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Then, thou in heaven and I on earth,
May this one hope delight us,
That thou wilt hail my second birth,
When death shall re-unite us,

Where worlds no more can sever

Parent and child for ever.

THE

WIDOW AND THE FATHERLESS.

Well, thou art gone, and I am left:
But oh ! how cold and dark to me
This world, of every charm bereft,
Where all was beautiful with thee !

Though I have seen thy form depart
For ever from

my
widow'd

eye,
I hold thee in mine inmost heart;
There, there at least, thou canst not die.

Farewell on earth ; Heaven claim'd its own ;
Yet, when from me thy presence went,
I was exchanged for God alone :
Let dust and ashes learn content.

K

Ha! those small voices silver-sweet!
Fresh from the fields

my babes appear ; They fill my arms, they clasp my feet;

« Oh! could your father see us here !"

THE DAISY IN INDIA.

Supposed to be addressed by the Reverend Dr. Carey, the

learned and illustrious Baptist Missionary at Serampore, to the first plant of this kind, which sprang up unexpectedly in his garden, out of some English earth, in which other seeds had been conveyed to him from this country. With great care and nursing, the Doctor has been enabled to perpetuate the Daisy in India, as an annual only, raised by seed preserved from season to season.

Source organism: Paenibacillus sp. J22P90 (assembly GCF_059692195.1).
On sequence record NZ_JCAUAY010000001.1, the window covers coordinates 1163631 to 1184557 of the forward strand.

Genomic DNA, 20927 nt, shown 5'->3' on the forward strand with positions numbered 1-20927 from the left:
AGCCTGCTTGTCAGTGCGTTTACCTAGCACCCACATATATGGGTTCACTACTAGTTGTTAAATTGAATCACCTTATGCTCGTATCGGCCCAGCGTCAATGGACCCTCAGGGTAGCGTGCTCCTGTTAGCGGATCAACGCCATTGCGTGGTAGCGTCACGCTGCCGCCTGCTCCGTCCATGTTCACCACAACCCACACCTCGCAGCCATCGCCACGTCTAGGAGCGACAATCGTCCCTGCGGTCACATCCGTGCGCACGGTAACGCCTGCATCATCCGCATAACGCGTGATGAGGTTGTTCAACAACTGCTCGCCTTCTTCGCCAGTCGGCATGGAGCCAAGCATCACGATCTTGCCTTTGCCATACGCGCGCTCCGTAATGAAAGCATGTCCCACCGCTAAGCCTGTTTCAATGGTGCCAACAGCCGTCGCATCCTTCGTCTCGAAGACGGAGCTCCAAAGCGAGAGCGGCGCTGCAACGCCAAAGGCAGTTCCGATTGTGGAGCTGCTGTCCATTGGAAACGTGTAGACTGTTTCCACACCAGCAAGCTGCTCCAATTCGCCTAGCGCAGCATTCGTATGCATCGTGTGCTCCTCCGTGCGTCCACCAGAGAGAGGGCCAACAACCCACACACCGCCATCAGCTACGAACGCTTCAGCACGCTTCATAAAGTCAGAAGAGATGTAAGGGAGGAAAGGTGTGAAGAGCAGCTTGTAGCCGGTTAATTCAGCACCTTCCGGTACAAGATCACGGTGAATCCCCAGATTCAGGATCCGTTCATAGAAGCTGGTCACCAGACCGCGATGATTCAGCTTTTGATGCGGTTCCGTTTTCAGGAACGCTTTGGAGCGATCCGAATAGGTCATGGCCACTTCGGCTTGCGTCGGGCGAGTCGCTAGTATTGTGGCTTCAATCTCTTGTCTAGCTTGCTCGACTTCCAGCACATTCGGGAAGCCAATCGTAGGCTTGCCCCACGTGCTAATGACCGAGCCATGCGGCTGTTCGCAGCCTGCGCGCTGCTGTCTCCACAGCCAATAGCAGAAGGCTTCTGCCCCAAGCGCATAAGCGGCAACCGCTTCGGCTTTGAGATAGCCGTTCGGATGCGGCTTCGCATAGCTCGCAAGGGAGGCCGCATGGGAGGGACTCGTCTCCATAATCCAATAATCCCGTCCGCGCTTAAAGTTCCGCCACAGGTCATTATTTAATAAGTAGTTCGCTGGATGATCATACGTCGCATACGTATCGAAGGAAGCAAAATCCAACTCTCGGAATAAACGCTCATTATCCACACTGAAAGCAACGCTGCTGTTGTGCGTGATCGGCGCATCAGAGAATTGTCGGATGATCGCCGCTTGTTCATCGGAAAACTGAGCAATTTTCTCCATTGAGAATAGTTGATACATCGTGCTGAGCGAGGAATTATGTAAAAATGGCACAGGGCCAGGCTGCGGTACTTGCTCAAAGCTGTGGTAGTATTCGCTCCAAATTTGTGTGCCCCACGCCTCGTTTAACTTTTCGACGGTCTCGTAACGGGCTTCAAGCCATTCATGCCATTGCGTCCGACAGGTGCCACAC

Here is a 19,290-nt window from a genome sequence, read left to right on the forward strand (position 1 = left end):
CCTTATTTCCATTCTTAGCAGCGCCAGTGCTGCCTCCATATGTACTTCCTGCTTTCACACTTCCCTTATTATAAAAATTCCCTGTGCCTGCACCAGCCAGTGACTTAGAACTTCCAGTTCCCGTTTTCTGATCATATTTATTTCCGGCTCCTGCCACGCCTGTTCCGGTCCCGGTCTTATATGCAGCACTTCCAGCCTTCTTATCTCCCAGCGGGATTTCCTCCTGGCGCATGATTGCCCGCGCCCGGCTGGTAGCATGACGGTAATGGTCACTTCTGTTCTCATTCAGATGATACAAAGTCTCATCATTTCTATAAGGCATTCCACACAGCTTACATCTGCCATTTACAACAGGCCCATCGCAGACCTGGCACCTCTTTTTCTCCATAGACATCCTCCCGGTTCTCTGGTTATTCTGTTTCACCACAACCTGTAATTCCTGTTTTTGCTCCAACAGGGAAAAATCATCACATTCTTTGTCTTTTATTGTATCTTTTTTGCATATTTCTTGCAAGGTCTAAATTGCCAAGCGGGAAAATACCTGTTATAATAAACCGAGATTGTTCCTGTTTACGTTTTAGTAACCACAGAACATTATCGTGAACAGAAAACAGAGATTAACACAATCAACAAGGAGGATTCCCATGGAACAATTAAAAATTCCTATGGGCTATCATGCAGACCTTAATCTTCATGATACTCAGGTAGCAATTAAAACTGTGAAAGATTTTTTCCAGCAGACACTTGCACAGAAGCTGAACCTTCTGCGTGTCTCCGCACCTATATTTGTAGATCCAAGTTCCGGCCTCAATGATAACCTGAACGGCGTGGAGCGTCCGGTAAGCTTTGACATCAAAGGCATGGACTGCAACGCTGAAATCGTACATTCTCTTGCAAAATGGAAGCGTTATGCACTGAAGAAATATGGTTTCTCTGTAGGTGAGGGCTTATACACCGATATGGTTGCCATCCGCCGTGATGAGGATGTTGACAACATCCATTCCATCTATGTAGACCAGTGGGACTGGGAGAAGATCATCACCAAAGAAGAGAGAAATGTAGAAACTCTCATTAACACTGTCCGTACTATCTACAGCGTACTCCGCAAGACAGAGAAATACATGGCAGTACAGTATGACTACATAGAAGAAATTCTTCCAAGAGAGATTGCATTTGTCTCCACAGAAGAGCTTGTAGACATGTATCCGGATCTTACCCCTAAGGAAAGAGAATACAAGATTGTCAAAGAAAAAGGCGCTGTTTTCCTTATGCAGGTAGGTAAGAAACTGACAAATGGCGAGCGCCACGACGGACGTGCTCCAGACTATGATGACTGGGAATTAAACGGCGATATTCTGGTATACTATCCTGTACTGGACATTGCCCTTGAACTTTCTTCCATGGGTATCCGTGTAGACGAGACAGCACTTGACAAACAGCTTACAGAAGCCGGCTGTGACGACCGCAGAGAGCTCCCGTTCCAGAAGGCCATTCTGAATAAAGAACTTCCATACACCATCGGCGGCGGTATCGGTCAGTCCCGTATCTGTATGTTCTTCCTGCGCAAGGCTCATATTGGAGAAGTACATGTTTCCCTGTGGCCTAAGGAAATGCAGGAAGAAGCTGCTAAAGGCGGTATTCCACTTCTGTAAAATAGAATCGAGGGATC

Thrice welcome, little English flower!
My mother-country's white and red,
In rose or lily, till this hour,
Never to me such beauty spread:
Transplanted from thine island-bed,
A treasure in a grain of earth,
Strange as a spirit from the dead,
Thine embryo sprang to birth.

Thrice welcome, little English flower!
Whose tribes, beneath our natal skies,
Shut close their leaves while vapours lower ;
But, when the sun's

gay

beams arise,
With unabash'd but modest eyes,
Follow his motion to the west,
Nor cease to gaze till daylight dies,
Then fold themselves to rest.

Thrice welcome, little English flower,
To this resplendent hemisphere,
Where Flora's giant offspring tower
In
gorgeous

liveries all the year ;
Thou, only thou, art little here,
Like worth unfriended and unknown,
Yet to my British heart more dear
Than all the torrid zone.

Thrice welcome, little English flower!
Of early scenes beloved by me,

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